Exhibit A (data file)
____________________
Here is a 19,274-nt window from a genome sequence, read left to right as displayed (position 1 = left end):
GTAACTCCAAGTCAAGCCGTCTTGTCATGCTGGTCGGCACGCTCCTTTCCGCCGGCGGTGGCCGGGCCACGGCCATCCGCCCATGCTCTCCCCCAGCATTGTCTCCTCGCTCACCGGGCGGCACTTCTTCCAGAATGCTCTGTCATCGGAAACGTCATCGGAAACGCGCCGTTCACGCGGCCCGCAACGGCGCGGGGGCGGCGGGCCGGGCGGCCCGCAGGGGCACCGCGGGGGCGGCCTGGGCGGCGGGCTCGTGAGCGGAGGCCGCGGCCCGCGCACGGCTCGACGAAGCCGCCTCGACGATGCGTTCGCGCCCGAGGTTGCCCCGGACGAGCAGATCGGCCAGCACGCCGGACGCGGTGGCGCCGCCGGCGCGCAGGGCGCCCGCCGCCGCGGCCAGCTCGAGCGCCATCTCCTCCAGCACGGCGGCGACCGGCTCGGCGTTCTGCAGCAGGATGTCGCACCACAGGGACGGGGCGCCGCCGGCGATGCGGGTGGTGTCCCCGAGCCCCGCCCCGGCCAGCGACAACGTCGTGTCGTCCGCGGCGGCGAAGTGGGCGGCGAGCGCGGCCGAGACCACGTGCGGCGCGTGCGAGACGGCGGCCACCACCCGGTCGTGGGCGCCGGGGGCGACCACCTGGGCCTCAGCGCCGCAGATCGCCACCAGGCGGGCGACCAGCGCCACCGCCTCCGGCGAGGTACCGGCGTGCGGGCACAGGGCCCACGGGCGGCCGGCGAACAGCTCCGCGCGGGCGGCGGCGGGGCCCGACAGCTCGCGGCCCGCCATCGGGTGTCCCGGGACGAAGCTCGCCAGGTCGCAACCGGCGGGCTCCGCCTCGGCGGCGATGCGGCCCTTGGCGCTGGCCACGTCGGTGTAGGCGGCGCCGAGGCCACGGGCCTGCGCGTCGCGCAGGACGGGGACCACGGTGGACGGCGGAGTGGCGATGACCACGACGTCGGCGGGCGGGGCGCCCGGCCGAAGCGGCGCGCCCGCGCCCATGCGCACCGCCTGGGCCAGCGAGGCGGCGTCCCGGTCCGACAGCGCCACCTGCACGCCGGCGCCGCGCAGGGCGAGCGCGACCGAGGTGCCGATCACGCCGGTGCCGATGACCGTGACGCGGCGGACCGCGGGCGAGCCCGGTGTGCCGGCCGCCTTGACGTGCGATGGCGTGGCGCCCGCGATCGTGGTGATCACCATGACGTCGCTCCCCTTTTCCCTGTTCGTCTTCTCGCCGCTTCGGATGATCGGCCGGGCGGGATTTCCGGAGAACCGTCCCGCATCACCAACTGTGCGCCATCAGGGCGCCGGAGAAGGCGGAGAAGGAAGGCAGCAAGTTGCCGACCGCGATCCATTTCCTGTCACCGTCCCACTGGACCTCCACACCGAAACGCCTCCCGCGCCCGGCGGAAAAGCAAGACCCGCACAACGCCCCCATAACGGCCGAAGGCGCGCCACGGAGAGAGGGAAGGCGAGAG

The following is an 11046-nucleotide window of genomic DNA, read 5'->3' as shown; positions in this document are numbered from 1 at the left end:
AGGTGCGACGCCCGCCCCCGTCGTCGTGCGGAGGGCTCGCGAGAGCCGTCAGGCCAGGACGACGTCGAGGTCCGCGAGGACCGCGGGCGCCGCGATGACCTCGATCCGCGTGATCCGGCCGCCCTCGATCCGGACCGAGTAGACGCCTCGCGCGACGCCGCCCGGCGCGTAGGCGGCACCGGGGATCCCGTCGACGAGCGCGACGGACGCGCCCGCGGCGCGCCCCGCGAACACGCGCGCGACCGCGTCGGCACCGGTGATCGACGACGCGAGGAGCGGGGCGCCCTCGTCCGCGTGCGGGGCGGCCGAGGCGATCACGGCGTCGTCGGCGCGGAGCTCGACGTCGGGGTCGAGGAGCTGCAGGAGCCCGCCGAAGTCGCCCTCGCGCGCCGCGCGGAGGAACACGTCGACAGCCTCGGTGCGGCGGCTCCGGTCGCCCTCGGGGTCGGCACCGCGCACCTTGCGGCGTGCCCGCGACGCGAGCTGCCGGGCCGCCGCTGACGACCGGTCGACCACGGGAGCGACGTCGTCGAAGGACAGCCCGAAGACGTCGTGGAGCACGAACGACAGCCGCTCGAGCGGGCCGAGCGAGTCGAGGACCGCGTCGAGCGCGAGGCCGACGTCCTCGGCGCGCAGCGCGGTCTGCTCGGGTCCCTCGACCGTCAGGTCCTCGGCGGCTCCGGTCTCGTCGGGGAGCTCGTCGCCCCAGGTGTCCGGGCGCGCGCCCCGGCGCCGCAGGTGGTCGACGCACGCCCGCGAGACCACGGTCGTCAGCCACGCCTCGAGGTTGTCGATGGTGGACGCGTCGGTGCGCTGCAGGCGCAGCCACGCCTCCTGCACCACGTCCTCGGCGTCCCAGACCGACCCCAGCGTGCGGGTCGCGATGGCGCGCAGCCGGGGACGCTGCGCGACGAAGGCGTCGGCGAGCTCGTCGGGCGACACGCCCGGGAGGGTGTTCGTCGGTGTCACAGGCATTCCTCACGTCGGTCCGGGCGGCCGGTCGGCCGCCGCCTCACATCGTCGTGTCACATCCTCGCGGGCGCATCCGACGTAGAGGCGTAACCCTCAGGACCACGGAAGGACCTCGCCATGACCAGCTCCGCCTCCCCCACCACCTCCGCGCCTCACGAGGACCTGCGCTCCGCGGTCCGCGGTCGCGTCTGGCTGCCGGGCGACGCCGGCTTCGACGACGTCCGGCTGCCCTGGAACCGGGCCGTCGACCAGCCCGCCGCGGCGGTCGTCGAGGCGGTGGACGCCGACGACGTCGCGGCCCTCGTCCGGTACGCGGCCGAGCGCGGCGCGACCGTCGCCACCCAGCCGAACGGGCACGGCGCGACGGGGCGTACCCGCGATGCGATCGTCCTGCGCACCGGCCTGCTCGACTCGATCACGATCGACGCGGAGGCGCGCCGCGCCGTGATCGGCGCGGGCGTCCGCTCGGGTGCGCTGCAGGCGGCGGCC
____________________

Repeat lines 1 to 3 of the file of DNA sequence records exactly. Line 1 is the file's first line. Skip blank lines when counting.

Here is a 19,274-nt window from a genome sequence, read left to right as displayed (position 1 = left end):
GTAACTCCAAGTCAAGCCGTCTTGTCATGCTGGTCGGCACGCTCCTTTCCGCCGGCGGTGGCCGGGCCACGGCCATCCGCCCATGCTCTCCCCCAGCATTGTCTCCTCGCTCACCGGGCGGCACTTCTTCCAGAATGCTCTGTCATCGGAAACGTCATCGGAAACGCGCCGTTCACGCGGCCCGCAACGGCGCGGGGGCGGCGGGCCGGGCGGCCCGCAGGGGCACCGCGGGGGCGGCCTGGGCGGCGGGCTCGTGAGCGGAGGCCGCGGCCCGCGCACGGCTCGACGAAGCCGCCTCGACGATGCGTTCGCGCCCGAGGTTGCCCCGGACGAGCAGATCGGCCAGCACGCCGGACGCGGTGGCGCCGCCGGCGCGCAGGGCGCCCGCCGCCGCGGCCAGCTCGAGCGCCATCTCCTCCAGCACGGCGGCGACCGGCTCGGCGTTCTGCAGCAGGATGTCGCACCACAGGGACGGGGCGCCGCCGGCGATGCGGGTGGTGTCCCCGAGCCCCGCCCCGGCCAGCGACAACGTCGTGTCGTCCGCGGCGGCGAAGTGGGCGGCGAGCGCGGCCGAGACCACGTGCGGCGCGTGCGAGACGGCGGCCACCACCCGGTCGTGGGCGCCGGGGGCGACCACCTGGGCCTCAGCGCCGCAGATCGCCACCAGGCGGGCGACCAGCGCCACCGCCTCCGGCGAGGTACCGGCGTGCGGGCACAGGGCCCACGGGCGGCCGGCGAACAGCTCCGCGCGGGCGGCGGCGGGGCCCGACAGCTCGCGGCCCGCCATCGGGTGTCCCGGGACGAAGCTCGCCAGGTCGCAACCGGCGGGCTCCGCCTCGGCGGCGATGCGGCCCTTGGCGCTGGCCACGTCGGTGTAGGCGGCGCCGAGGCCACGGGCCTGCGCGTCGCGCAGGACGGGGACCACGGTGGACGGCGGAGTGGCGATGACCACGACGTCGGCGGGCGGGGCGCCCGGCCGAAGCGGCGCGCCCGCGCCCATGCGCACCGCCTGGGCCAGCGAGGCGGCGTCCCGGTCCGACAGCGCCACCTGCACGCCGGCGCCGCGCAGGGCGAGCGCGACCGAGGTGCCGATCACGCCGGTGCCGATGACCGTGACGCGGCGGACCGCGGGCGAGCCCGGTGTGCCGGCCGCCTTGACGTGCGATGGCGTGGCGCCCGCGATCGTGGTGATCACCATGACGTCGCTCCCCTTTTCCCTGTTCGTCTTCTCGCCGCTTCGGATGATCGGCCGGGCGGGATTTCCGGAGAACCGTCCCGCATCACCAACTGTGCGCCATCAGGGCGCCGGAGAAGGCGGAGAAGGAAGGCAGCAAGTTGCCGACCGCGATCCATTTCCTGTCACCGTCCCACTGGACCTCCACACCGAAACGCCTCCCGCGCCCGGCGGAAAAGCAAGACCCGCACAACGCCCCCATAACGGCCGAAGGCGCGCCACGGAGAGAGGGAAGGCGAGAG

The following is an 11046-nucleotide window of genomic DNA, read 5'->3' as shown; positions in this document are numbered from 1 at the left end: